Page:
He...wasn't prepared for it.  Nor was he competent.  But the upper administration loved him because he also had no spine.  

And then, I noted that the adjuncts were turning over, too.  I noted that when I had to go to the actual department for something--I forget what--there was maybe one or two names on the adjunct roster that I recognized.  

They were dumping the longer-time adjuncts that they had to pay more (policy stated that after five years' teaching, adjuncts got an extra thousand per semester).  

By that time, I'd gotten hit with something.  Something that it took a year to get diagnosed.  I was less and less able to teach and care for my family.  By the time it was my turn on the chopping block, I was ready to go.  

I do not hold a grudge for the puff that fired me.  He was only doing as directed by higher up.  

I do hold one hell of a grudge for the absolute fucktard that ran my university into the ground, trying to pretend that we could do the same things in the same way as a Big 10 school...when we had always turned out better educated students than that big 10 school, because we didn't do the same things in the same way.  

The sad and scary thing is, I'm seeing the same trend playing out on the national level, at this point.  And I worry for my children. 

Saturday, February 27, 2021

I NEEDED this.

 This.  This is good.  The tension in my neck and shoulders is melting away while I listen.  



Saturday, February 20, 2021

Post. Turtle.

 I know y'all know the old joke about turtles on fence posts.  

I have become utterly convinced that the vast majority of politicians are post turtles.  As in: utterly clueless and useless.  

Case. In. Point.  

This senator wants an investigation into why natural gas prices went up.  

During a cold snap.

When natural gas is being used to heat homes.  

And when electricity used to mine and pump natural gas is shut off, which...creates more shortages...which creates more electrical outages because the power plants that use natural gas...aren't getting it.  So, not only are people using more of it, but there's actually less to be had.  At the same time.  

Cause.  

Effect.  

Fucking duh

Wednesday, February 17, 2021

Damn it.

 Rest in peace, good sir.  

"...May flights of angels sing thee to thy rest."

 



Tuesday, February 16, 2021

I really hate winter.

 So.  That storm.  It dropped around 7" of snow on us.  When I got up, our weather station receiver (the station itself is out on a fence post) said it was -18 degrees Fahrenheit--a record for cold in the area.  Yesterday and the day before didn't climb out of single-digit high temperatures.  Today's supposed to get up to the mid to upper teens.  We're having a real time of it, keeping the water lines from freezing, and only having mixed success in the fight.*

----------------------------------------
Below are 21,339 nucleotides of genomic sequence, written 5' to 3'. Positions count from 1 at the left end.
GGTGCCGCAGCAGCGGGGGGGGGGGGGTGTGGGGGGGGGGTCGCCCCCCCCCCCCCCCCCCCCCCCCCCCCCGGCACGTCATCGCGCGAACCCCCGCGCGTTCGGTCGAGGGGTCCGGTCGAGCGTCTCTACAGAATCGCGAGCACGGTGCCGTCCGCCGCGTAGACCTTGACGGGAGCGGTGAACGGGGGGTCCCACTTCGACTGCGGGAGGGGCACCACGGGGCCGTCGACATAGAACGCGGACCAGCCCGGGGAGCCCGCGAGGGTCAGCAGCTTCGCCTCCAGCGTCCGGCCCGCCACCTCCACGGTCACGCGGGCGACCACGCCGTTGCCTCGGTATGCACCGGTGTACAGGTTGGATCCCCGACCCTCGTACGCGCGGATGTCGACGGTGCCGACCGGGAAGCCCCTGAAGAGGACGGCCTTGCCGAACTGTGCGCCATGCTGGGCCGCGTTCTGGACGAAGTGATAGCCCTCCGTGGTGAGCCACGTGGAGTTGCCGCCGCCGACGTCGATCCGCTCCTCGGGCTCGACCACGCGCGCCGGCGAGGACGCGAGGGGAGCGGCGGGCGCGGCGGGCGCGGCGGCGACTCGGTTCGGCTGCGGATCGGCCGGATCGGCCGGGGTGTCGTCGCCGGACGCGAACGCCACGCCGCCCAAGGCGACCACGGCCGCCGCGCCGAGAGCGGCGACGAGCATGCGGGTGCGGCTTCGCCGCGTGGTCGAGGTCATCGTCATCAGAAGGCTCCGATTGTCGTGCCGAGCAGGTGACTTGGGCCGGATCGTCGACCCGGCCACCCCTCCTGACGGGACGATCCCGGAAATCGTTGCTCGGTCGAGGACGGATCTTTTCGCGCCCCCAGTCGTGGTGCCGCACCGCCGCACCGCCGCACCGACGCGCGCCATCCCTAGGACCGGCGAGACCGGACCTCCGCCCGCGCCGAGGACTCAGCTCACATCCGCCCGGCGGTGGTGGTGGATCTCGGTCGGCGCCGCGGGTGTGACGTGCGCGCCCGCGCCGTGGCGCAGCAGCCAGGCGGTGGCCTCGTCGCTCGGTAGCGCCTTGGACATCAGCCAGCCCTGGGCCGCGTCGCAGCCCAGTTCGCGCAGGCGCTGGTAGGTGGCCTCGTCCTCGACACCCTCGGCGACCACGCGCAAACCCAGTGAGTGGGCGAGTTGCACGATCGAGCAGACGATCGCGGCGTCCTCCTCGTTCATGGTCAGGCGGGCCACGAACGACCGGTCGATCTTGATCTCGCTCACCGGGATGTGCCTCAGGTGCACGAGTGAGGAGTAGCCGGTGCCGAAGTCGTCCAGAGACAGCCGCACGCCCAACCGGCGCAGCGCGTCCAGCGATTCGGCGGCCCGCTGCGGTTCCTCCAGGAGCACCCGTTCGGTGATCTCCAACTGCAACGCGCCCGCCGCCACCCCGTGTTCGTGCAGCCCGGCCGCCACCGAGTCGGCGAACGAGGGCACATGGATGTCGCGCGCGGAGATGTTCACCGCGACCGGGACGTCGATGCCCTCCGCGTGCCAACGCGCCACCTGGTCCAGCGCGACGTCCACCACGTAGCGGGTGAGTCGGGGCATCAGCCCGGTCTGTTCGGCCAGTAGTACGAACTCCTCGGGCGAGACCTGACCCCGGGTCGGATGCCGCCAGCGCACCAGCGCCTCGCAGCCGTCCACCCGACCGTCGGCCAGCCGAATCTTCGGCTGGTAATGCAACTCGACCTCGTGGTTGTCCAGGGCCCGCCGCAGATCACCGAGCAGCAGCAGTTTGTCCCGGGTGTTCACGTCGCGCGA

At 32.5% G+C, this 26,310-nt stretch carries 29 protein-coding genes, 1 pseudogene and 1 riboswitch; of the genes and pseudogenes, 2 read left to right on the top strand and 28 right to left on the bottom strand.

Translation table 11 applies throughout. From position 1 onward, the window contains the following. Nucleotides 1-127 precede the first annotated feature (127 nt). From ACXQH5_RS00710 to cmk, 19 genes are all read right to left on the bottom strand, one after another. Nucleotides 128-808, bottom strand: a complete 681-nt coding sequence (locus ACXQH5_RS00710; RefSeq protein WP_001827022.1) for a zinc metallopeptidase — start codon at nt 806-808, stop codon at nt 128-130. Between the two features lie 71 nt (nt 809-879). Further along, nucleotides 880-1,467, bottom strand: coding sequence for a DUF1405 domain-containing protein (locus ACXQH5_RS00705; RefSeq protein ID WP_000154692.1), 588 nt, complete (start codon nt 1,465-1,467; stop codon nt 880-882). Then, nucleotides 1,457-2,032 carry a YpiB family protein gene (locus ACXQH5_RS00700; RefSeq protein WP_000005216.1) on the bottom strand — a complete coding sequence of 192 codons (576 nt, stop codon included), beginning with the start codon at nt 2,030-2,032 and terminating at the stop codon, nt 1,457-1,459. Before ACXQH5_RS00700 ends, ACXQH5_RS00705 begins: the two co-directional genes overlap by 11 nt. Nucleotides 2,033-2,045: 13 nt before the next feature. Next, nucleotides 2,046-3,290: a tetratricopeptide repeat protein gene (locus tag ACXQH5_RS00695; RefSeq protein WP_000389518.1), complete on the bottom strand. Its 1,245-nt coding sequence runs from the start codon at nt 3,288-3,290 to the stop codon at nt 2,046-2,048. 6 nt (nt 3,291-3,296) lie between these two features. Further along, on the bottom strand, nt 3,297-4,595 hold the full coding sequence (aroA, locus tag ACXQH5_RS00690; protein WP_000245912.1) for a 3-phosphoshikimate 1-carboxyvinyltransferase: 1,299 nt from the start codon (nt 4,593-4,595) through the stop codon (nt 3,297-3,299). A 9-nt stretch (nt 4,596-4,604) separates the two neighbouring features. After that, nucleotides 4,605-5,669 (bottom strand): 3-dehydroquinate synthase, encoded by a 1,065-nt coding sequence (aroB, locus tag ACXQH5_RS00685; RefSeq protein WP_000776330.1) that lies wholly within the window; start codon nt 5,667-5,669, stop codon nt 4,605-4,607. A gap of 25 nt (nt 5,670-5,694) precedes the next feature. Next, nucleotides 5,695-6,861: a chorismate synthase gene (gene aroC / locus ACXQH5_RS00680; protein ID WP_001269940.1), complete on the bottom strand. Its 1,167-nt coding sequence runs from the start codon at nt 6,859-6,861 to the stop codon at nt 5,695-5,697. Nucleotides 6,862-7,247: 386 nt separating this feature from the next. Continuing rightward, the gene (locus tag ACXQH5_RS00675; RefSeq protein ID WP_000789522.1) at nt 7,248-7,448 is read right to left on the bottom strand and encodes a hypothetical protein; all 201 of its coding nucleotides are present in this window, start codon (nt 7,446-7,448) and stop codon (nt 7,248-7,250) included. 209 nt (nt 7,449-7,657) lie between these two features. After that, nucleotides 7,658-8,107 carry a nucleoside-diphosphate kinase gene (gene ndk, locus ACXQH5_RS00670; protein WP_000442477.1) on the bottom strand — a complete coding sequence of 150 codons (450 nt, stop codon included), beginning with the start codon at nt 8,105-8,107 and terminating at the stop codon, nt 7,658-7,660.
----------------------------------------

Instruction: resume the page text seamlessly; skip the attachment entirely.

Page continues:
We'll be getting more late tonight/early tomorrow.  The meteorologist that knows his ass from his elbow is predicting a little more than 3" for the city where I live--farther north will get a bit less, farther south a bit more.  

Thankfully, though, that's the last of it.  We're supposed to be back closer to normal temperatures for the region and time of year by the weekend.  

Texas and Missouri have had...issues...with power.  Thanks to the utter stupidity of the vapid, virtue-signalling twatwaffles running the boards of the power companies, a significant percentage of power generation has been moved from standard, fossil fuels to windmills and solar panels.  

Except...

Windmills...freeze.  They ice up and quit turning, quit generating power.  

Solar panels...well, I don't know how much snow Texas got, but we have around seven inches of snow, and a quarter inch of ice covering ours.  And it won't clear off until the weekend.  

This leaves the power companies in a self-inflicted bind: they don't have sufficient power for the individuals paying for said power...because the weather is interfering with renewable-resource-based generation.  As it doesEspecially in this part of the country.  

It would be less of a problem if the mouth-breathing douche-clots hadn't shut down the fossil fuel plants--however, it seems that keeping them in reserve for situations like this is beyond the intellectual capacity of said fucktards.  

Instead, the dumbfucks running the electrical companies chose to impose rolling blackouts on their customers.  We were out of power for an hour and a half.  The temperature in the house dropped ten degrees in that period of time, even with the propane fireplace still burning.  Because we couldn't circulate the heat.